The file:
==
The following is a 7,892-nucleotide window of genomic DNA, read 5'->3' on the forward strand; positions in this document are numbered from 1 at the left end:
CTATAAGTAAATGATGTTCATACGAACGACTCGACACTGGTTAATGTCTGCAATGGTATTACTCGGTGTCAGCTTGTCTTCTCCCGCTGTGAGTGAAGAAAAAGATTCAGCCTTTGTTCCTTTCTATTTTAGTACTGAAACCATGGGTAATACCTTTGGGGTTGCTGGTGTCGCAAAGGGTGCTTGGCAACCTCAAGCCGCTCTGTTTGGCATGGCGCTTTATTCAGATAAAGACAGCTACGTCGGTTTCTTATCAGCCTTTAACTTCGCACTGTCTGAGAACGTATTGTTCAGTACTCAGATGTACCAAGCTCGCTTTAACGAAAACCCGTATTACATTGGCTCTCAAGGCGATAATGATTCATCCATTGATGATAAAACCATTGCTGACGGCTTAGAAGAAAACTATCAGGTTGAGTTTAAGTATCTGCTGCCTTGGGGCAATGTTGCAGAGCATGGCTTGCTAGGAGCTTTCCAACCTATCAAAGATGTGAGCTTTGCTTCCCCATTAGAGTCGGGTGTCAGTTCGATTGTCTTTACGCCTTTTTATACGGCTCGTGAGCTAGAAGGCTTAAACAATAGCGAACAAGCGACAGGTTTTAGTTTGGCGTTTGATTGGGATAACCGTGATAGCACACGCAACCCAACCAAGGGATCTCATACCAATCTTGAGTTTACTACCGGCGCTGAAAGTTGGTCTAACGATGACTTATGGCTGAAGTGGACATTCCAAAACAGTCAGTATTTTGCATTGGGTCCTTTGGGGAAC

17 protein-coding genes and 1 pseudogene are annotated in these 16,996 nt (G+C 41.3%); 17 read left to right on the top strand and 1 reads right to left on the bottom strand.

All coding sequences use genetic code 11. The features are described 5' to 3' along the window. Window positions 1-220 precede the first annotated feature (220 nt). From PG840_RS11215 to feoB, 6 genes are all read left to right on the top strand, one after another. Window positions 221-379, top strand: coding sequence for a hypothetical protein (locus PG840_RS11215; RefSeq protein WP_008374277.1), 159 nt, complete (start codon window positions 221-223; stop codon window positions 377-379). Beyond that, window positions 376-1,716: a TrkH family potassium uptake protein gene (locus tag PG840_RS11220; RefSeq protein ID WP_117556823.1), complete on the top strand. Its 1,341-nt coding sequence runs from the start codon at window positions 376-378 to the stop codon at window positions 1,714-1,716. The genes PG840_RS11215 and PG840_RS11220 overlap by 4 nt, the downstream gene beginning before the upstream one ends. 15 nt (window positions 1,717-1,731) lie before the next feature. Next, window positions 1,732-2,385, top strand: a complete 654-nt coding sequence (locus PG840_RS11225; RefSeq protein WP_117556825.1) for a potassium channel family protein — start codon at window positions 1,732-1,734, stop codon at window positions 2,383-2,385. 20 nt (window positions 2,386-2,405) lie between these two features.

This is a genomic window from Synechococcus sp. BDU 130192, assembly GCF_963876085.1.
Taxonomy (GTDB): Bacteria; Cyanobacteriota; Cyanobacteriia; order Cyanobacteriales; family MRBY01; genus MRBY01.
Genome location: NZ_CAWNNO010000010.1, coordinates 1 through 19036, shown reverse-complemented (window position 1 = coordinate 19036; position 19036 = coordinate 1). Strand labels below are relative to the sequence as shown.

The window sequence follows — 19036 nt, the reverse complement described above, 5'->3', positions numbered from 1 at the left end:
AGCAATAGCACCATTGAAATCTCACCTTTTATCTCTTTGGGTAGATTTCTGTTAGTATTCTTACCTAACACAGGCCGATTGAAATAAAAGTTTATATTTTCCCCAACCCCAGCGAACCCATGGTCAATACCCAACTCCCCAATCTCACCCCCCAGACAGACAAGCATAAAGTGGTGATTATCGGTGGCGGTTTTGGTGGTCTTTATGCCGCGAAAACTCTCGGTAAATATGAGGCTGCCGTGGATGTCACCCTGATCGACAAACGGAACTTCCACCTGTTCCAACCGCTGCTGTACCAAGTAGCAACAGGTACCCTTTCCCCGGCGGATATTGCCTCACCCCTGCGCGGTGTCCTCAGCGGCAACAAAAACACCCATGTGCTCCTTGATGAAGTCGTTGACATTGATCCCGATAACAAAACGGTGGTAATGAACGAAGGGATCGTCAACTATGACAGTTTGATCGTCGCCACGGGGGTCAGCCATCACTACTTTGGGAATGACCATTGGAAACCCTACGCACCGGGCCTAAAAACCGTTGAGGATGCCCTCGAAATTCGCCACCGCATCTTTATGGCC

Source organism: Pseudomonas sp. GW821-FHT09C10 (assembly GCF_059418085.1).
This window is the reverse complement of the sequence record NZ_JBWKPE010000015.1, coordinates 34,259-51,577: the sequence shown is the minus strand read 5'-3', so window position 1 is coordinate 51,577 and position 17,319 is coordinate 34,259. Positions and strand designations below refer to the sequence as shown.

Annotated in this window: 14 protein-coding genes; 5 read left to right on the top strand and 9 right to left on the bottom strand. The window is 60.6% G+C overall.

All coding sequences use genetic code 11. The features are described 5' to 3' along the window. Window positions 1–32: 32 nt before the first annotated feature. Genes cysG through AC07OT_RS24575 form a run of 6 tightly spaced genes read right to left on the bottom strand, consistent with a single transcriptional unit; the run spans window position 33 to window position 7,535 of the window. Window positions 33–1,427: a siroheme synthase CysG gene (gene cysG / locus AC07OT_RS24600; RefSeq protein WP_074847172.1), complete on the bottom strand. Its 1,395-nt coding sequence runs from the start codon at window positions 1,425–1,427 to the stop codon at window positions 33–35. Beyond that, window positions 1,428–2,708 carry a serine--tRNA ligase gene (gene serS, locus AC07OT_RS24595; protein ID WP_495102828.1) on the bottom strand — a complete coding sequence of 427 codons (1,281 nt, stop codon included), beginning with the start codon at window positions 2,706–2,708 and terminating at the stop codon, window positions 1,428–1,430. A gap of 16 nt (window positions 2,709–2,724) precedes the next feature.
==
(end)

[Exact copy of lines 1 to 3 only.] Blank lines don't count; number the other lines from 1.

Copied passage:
The following is a 7,892-nucleotide window of genomic DNA, read 5'->3' on the forward strand; positions in this document are numbered from 1 at the left end:
CTATAAGTAAATGATGTTCATACGAACGACTCGACACTGGTTAATGTCTGCAATGGTATTACTCGGTGTCAGCTTGTCTTCTCCCGCTGTGAGTGAAGAAAAAGATTCAGCCTTTGTTCCTTTCTATTTTAGTACTGAAACCATGGGTAATACCTTTGGGGTTGCTGGTGTCGCAAAGGGTGCTTGGCAACCTCAAGCCGCTCTGTTTGGCATGGCGCTTTATTCAGATAAAGACAGCTACGTCGGTTTCTTATCAGCCTTTAACTTCGCACTGTCTGAGAACGTATTGTTCAGTACTCAGATGTACCAAGCTCGCTTTAACGAAAACCCGTATTACATTGGCTCTCAAGGCGATAATGATTCATCCATTGATGATAAAACCATTGCTGACGGCTTAGAAGAAAACTATCAGGTTGAGTTTAAGTATCTGCTGCCTTGGGGCAATGTTGCAGAGCATGGCTTGCTAGGAGCTTTCCAACCTATCAAAGATGTGAGCTTTGCTTCCCCATTAGAGTCGGGTGTCAGTTCGATTGTCTTTACGCCTTTTTATACGGCTCGTGAGCTAGAAGGCTTAAACAATAGCGAACAAGCGACAGGTTTTAGTTTGGCGTTTGATTGGGATAACCGTGATAGCACACGCAACCCAACCAAGGGATCTCATACCAATCTTGAGTTTACTACCGGCGCTGAAAGTTGGTCTAACGATGACTTATGGCTGAAGTGGACATTCCAAAACAGTCAGTATTTTGCATTGGGTCCTTTGGGGAAC

17 protein-coding genes and 1 pseudogene are annotated in these 16,996 nt (G+C 41.3%); 17 read left to right on the top strand and 1 reads right to left on the bottom strand.